Boulder Dash was a good choice to include in the For Prizes pantheon.
- A solid port of Boulder Dash
- Great representation of horse preferences.
- Strange in-game music
- Fewer levels at the outset.
Boulder Dash was one of the most popular games on the famed Commodore 64, and not without reason. Its perilous caves, rife with loose boulders and exploding butterflies, captivated a generation of spelunkers. Now you can finally cash in on those hours you spent in the eighties honing your diamond-mining skills. Infospace has delivered a competent port of Boulder Dash (similar in quality to the earlier Boulder Dash M.E.), and added their For Prizes system, breathing new life into the old franchise.
For the uninitiated, Boulder Dash is a puzzle game that lets you control Rockford, the son of Stoneford, from whom he inherited a series of treasure maps. A fortune in diamonds awaits Rockford underground...but so do the aforementioned dangers. In each level, you must collect as many of these diamonds as possible and escape via the exit door. You'll spend most of your time digging a path through cave dirt, avoiding rocks that might tumble on you, using them instead to crush your foes. You can collect three items to aid you in your wealth-building quest: a bomb, which detonates after being dropped; a boulder hammer, which smashes a boulder; and a cave-rotation device, which turns the cave, moving any loose boulders or bombs according to the adjusted gravity. If you've never played Boulder Dash before, this is a fine version to start with.
Boulder Dash for Prizes gives you four practice sets of caves to work on (16 caves in total) and lets you download new tournament caves as they become available. These competitive levels can also be saved to practice mode, overwriting one of your existing sets. You won't have as many caves as in the original C64 game, though, at least at the outset.
You can play online in one of two ways. In head-to-head mode, you compete for a score against single players. You can do this as much or as little as you want. At the end of each day, a prize is awarded to the player with the best win/loss ratio. This means that a player with 50 wins and no losses would have a better chance at winning than a player with 70 wins and nine losses. How often you compete in head-to-head mode is, therefore, part of the strategy. Progressive mode tournaments are tallied weekly and are simple high-score competitions. You can play as often as you want, and your best high score is uploaded and entered. The weekly prizes are typically better than daily prizes, and may include gift certificates to electronics retailers. This adds quite a bit to the game's value, as you actually have a chance to make a return on your initial investment.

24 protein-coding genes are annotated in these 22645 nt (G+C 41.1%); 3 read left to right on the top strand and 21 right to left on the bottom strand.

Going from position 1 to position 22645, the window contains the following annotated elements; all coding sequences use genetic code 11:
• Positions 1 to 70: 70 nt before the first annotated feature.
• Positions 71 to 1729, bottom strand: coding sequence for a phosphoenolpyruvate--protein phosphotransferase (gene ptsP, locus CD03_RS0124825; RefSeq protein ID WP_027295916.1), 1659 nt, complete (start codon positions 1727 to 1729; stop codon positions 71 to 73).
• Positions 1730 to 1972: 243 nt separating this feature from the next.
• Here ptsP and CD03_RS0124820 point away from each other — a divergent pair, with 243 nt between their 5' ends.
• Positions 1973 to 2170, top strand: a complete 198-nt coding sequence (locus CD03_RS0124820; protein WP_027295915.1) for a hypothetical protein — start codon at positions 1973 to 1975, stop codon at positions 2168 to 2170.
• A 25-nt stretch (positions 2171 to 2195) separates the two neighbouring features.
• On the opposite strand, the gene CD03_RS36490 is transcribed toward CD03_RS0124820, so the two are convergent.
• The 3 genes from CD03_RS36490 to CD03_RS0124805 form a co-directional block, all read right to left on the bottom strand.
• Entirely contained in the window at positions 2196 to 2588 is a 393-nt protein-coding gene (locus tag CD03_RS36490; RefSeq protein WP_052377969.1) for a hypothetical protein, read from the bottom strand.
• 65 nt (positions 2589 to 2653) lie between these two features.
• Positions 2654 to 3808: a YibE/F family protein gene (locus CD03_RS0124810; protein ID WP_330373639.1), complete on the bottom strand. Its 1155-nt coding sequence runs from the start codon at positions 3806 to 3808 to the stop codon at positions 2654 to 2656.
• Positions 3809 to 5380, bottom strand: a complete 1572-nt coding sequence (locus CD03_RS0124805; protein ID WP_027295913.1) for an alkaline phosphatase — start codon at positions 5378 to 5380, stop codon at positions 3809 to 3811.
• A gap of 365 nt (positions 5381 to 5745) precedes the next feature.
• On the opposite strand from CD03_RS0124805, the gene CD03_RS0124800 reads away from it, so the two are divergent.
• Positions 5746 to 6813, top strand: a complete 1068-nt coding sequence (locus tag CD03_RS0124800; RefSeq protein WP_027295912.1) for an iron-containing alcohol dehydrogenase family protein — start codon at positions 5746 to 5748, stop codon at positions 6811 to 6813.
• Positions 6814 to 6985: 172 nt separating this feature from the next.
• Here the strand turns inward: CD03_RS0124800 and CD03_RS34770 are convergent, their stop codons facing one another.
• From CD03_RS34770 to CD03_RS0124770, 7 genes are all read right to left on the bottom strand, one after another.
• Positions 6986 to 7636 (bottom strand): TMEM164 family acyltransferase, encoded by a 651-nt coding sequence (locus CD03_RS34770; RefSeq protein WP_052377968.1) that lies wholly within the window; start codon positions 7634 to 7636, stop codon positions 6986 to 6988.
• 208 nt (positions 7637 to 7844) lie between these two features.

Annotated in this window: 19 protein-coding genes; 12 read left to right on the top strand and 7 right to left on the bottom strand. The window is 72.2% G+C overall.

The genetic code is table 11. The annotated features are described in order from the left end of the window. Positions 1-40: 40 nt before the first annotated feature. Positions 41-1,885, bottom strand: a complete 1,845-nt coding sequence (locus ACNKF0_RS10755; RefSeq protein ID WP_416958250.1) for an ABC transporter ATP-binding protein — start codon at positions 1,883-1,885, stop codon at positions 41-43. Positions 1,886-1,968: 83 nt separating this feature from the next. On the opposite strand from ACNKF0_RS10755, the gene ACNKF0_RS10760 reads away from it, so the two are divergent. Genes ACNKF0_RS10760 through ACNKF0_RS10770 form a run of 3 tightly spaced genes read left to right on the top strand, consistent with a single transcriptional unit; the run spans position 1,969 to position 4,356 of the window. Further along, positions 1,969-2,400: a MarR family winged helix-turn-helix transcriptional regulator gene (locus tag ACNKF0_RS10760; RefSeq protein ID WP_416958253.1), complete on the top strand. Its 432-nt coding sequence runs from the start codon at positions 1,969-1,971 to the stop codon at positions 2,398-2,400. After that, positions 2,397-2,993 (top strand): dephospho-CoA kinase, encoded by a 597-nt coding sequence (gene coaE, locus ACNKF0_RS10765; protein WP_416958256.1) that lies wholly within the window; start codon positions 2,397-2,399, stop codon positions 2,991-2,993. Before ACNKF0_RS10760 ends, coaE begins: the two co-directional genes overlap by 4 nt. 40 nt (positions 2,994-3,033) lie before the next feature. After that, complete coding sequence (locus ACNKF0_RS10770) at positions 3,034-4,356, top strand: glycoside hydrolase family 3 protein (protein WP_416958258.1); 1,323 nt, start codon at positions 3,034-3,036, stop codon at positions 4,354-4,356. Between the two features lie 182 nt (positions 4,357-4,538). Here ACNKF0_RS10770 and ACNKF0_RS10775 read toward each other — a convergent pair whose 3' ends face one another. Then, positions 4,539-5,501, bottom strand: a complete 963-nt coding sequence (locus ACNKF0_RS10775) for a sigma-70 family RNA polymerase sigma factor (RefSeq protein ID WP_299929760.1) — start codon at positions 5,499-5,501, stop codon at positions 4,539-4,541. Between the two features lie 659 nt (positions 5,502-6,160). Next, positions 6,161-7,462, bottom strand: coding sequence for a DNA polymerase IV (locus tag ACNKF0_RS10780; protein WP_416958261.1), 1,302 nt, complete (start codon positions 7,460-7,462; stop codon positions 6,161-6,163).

In all of Boulder Dash's modes, the game is presented very well. The sprites are large and crisp on the LG VX7000, and Rockford's movement animations show nary a stutter. The game's sound effects are quite good as well. You'll hear a little something every time you move a rock, cause a bomb to explode, pick up a diamond, or clear a level. Simple digging is silent. Over the main menu, a strange MIDI plays. It sounds like it was composed in Mario Paint, but at least it's polyphonic and doesn't loop too quickly.
Boulder Dash was a good choice to include in the For Prizes pantheon. The core experience is one everyone can enjoy. However, the game is challenging enough to support really high-level play. Boulder Dash addicts and puzzle fans as a whole will enjoy this solid port with expanded functionality.
- Game Universe:
- Boulder Dash (GB, C64, ARC, APL2, PC, CVIS, NES, AMI, CPC, A800),
- Boulder Dash: ROCKS! (DS, PSP, IP),
- Boulder Dash-XL (X360, PC, IP),
- Boulder Dash EX (GBA),
- Boulder Dash Construction Kit (AMI),
- Boulder Dash (BBC),
- Boulder Dash IV (CPC),
- Boulder Dash Construction Kit (APL2, A800, ST, ZX, PC),
- Boulder Dash Construction Kit (C64, CPC),
- Boulder Dash II: Rockford's Revenge (PC, C64, A800)
- Offline Modes:
- Number of Players: